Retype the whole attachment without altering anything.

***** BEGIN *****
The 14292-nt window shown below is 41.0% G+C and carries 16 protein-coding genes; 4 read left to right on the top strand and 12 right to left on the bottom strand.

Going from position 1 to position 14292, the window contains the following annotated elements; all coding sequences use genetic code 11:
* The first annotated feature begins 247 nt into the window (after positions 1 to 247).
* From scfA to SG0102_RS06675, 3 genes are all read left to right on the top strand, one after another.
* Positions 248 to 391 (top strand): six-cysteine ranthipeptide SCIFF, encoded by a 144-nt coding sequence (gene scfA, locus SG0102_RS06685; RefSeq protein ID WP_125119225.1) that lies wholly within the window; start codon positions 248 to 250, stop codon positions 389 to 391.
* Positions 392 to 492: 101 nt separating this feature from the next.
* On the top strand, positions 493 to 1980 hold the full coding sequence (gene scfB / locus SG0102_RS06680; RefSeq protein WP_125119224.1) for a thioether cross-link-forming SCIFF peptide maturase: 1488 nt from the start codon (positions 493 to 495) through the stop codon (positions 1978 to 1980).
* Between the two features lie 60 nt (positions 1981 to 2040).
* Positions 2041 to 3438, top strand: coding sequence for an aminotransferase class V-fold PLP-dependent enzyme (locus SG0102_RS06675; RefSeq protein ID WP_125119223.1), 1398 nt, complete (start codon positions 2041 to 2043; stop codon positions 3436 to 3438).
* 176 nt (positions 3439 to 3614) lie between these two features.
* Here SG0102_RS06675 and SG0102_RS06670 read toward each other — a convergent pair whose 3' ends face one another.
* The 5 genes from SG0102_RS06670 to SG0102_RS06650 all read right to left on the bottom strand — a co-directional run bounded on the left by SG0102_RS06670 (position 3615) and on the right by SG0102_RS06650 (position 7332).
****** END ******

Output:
The 14292-nt window shown below is 41.0% G+C and carries 16 protein-coding genes; 4 read left to right on the top strand and 12 right to left on the bottom strand.

Going from position 1 to position 14292, the window contains the following annotated elements; all coding sequences use genetic code 11:
* The first annotated feature begins 247 nt into the window (after positions 1 to 247).
* From scfA to SG0102_RS06675, 3 genes are all read left to right on the top strand, one after another.
* Positions 248 to 391 (top strand): six-cysteine ranthipeptide SCIFF, encoded by a 144-nt coding sequence (gene scfA, locus SG0102_RS06685; RefSeq protein ID WP_125119225.1) that lies wholly within the window; start codon positions 248 to 250, stop codon positions 389 to 391.
* Positions 392 to 492: 101 nt separating this feature from the next.
* On the top strand, positions 493 to 1980 hold the full coding sequence (gene scfB / locus SG0102_RS06680; RefSeq protein WP_125119224.1) for a thioether cross-link-forming SCIFF peptide maturase: 1488 nt from the start codon (positions 493 to 495) through the stop codon (positions 1978 to 1980).
* Between the two features lie 60 nt (positions 1981 to 2040).
* Positions 2041 to 3438, top strand: coding sequence for an aminotransferase class V-fold PLP-dependent enzyme (locus SG0102_RS06675; RefSeq protein ID WP_125119223.1), 1398 nt, complete (start codon positions 2041 to 2043; stop codon positions 3436 to 3438).
* 176 nt (positions 3439 to 3614) lie between these two features.
* Here SG0102_RS06675 and SG0102_RS06670 read toward each other — a convergent pair whose 3' ends face one another.
* The 5 genes from SG0102_RS06670 to SG0102_RS06650 all read right to left on the bottom strand — a co-directional run bounded on the left by SG0102_RS06670 (position 3615) and on the right by SG0102_RS06650 (position 7332).